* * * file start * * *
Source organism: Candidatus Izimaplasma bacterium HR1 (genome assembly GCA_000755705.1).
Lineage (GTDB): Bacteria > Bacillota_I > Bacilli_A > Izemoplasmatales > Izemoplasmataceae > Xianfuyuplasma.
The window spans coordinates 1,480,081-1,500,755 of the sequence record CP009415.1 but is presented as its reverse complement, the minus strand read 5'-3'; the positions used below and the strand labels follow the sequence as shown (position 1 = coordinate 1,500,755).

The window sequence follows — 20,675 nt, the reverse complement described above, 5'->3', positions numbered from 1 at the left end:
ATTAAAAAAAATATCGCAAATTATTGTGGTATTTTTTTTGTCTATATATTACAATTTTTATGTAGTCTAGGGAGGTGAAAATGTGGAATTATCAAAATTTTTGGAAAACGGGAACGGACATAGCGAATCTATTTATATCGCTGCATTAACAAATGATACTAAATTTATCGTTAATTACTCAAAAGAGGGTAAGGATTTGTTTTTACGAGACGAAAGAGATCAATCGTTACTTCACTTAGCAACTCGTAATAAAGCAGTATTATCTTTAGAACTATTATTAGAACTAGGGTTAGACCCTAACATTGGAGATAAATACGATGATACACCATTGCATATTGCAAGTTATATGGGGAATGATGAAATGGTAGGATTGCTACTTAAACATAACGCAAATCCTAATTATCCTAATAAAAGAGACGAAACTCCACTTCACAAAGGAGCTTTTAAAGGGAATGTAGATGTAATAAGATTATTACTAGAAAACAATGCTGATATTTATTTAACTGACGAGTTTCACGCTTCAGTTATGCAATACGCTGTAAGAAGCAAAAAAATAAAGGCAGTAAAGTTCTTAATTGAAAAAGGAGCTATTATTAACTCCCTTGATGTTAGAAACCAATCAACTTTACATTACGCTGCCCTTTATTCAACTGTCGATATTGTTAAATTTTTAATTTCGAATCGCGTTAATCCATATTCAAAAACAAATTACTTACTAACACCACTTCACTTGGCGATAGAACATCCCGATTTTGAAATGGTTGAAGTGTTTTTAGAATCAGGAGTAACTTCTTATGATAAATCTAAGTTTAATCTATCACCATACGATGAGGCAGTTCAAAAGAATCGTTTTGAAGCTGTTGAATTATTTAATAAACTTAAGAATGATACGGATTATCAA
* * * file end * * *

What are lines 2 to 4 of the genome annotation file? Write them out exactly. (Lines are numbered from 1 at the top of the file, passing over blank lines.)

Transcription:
Lineage (GTDB): Bacteria > Bacillota_I > Bacilli_A > Izemoplasmatales > Izemoplasmataceae > Xianfuyuplasma.
The window spans coordinates 1,480,081-1,500,755 of the sequence record CP009415.1 but is presented as its reverse complement, the minus strand read 5'-3'; the positions used below and the strand labels follow the sequence as shown (position 1 = coordinate 1,500,755).

The window sequence follows — 20,675 nt, the reverse complement described above, 5'->3', positions numbered from 1 at the left end: